The effects of 9/11 on intermarriage between natives and immigrants to the U.S.
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The existing literature generally finds a negative impact of the 9/11 tragedy on immigrants’ labor market performance, consistent with increased discrimination in the labor market and stricter immigration policies. In this paper, we examine the impact of this tragic event on a particular measure of immigrants’ social outcomes—marriage with a native or intermarriage. We find that the tragic event actually increases Hispanic immigrants’ probability of being married to a native. We suggest that our results could be explained by that after 9/11, the deteriorated labor market conditions, along with tightened immigration policies, may have led to increased incentives of immigrants to marry natives. This effect is large relative to the potential discrimination effect, if any, that could reduce natives’ willingness to marry an immigrant. We also find that the magnitude of the effect is much smaller in the years immediately following 9/11 and becomes larger over time; and that there exists a large, statistically significant gender difference in the effects of 9/11 on intermarriage outcomes. Finally, we conduct indirect tests of proposed explanations; and our results imply existence of economic gains from intermarriage, and that discrimination may indeed exist.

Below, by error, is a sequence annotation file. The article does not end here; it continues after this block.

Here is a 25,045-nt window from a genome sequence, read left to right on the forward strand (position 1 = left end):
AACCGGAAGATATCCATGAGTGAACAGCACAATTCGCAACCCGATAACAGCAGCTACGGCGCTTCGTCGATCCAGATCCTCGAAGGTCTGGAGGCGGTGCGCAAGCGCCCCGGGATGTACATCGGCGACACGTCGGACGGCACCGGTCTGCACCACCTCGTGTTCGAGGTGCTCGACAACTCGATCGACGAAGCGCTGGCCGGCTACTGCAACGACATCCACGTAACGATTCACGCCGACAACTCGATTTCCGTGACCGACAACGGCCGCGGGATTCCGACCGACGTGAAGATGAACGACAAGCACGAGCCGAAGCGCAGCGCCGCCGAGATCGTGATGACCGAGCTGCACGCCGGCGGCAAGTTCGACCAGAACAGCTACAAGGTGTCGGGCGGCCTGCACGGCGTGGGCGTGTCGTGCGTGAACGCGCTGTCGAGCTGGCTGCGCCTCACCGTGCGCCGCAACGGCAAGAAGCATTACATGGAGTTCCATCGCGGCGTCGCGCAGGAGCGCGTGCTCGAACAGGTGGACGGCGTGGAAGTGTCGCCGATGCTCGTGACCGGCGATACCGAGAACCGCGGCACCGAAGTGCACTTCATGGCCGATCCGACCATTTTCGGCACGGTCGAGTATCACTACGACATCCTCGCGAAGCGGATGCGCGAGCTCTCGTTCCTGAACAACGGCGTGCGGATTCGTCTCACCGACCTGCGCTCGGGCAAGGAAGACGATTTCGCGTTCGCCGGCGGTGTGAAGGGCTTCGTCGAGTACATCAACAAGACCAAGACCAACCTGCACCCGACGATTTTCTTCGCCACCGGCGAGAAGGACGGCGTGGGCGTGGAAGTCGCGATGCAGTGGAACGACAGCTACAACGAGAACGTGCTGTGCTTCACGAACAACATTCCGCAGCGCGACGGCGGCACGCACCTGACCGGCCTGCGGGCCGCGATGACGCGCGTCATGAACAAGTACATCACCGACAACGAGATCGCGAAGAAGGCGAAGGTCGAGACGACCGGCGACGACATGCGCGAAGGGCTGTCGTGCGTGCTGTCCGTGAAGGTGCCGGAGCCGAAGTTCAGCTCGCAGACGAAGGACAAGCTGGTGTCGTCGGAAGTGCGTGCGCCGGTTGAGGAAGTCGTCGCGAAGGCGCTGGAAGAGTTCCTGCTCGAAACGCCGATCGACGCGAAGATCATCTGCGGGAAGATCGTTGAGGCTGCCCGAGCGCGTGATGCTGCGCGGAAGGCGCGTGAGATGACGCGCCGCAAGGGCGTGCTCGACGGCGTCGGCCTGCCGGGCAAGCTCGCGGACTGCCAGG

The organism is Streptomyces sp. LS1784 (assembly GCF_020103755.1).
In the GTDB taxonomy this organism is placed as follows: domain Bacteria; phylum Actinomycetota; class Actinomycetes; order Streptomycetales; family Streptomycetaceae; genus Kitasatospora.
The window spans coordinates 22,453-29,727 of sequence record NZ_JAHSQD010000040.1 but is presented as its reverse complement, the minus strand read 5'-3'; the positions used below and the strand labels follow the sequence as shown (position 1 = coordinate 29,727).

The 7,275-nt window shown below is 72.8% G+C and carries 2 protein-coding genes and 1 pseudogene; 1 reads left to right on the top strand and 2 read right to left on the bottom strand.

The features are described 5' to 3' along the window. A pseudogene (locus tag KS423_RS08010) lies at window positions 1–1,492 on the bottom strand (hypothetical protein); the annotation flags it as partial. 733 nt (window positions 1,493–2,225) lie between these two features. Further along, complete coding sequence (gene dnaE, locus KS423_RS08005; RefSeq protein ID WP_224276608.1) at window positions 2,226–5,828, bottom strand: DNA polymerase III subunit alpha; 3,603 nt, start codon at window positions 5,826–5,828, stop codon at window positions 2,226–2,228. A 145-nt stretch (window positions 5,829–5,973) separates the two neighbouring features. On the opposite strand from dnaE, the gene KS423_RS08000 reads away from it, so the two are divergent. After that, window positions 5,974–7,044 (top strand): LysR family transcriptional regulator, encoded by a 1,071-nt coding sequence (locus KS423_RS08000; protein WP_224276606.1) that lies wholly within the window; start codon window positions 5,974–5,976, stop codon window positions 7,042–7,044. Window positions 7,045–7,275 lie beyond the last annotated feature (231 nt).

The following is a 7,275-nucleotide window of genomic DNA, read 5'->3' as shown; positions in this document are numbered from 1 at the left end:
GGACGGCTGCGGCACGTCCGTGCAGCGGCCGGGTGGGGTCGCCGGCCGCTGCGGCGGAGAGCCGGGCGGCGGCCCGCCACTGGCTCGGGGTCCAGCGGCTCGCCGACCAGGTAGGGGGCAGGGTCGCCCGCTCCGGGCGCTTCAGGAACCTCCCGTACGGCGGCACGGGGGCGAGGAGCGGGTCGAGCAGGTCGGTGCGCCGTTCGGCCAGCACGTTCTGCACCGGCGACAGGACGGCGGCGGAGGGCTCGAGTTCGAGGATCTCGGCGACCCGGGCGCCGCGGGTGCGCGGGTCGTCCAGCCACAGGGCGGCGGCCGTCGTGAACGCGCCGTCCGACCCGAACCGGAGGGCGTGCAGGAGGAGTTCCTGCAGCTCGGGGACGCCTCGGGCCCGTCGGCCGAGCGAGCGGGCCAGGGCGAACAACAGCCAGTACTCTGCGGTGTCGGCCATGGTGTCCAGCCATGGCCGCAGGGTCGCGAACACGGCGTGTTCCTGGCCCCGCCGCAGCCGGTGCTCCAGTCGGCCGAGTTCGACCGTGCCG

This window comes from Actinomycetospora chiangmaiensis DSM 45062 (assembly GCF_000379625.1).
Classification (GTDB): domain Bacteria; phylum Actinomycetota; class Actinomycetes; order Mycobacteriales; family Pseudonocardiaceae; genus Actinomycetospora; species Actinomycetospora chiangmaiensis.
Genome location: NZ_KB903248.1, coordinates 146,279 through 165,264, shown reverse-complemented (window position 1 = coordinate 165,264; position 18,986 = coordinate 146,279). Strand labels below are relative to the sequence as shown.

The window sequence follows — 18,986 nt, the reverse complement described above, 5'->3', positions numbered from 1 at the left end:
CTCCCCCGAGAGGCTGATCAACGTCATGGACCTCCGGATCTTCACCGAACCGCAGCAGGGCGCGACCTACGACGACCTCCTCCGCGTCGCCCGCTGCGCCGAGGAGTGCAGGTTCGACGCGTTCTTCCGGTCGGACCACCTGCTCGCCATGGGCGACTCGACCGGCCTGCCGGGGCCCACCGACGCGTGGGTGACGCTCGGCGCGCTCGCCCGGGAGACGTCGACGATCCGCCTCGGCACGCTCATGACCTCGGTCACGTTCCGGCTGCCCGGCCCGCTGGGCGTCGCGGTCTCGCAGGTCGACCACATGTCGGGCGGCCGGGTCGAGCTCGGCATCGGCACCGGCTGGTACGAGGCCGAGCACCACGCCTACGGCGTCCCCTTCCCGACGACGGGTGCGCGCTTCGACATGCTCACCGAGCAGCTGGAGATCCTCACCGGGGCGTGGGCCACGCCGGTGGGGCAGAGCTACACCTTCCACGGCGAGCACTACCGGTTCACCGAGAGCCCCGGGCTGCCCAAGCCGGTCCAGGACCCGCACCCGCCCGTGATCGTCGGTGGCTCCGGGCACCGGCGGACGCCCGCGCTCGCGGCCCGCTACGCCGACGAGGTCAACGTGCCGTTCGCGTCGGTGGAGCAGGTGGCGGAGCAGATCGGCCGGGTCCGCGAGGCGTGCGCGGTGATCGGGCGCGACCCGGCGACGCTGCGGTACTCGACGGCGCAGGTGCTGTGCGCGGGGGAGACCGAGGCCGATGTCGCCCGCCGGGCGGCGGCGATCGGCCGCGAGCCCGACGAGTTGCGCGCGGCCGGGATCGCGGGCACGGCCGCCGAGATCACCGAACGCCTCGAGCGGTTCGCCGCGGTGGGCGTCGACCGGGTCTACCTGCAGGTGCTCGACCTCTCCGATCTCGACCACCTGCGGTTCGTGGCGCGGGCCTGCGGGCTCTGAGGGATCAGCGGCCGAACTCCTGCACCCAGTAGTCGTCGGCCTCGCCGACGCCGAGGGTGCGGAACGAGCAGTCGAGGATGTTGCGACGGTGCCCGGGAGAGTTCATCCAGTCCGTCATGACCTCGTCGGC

KeywordsMarriage Intermarriage Discrimination Immigrants 9/11
JEL ClassificationJ12 J14 J15 J61
The authors would like to thank Shoshana Grossbard (the editor), a knowledgeable and helpful referee, John Hurdelbrink, and session participants at the SEA conference in Atlanta, GA for helpful comments, suggestions, and discussions of this research.
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